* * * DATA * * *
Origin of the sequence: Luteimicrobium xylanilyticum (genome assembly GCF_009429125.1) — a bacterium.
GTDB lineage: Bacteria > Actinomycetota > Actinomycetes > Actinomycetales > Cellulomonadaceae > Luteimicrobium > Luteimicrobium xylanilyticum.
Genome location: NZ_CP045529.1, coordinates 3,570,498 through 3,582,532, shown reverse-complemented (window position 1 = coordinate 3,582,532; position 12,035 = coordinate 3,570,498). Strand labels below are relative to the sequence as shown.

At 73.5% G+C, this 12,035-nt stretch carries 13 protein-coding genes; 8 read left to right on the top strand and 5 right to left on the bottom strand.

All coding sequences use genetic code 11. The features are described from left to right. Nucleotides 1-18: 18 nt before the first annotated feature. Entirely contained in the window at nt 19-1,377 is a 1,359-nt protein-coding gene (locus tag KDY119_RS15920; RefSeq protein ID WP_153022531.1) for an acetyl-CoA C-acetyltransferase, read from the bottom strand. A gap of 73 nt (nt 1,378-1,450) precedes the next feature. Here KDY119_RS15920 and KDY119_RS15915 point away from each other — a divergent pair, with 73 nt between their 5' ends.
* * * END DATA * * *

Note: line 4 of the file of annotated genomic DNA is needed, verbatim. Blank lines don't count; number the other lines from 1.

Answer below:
At 73.5% G+C, this 12,035-nt stretch carries 13 protein-coding genes; 8 read left to right on the top strand and 5 right to left on the bottom strand.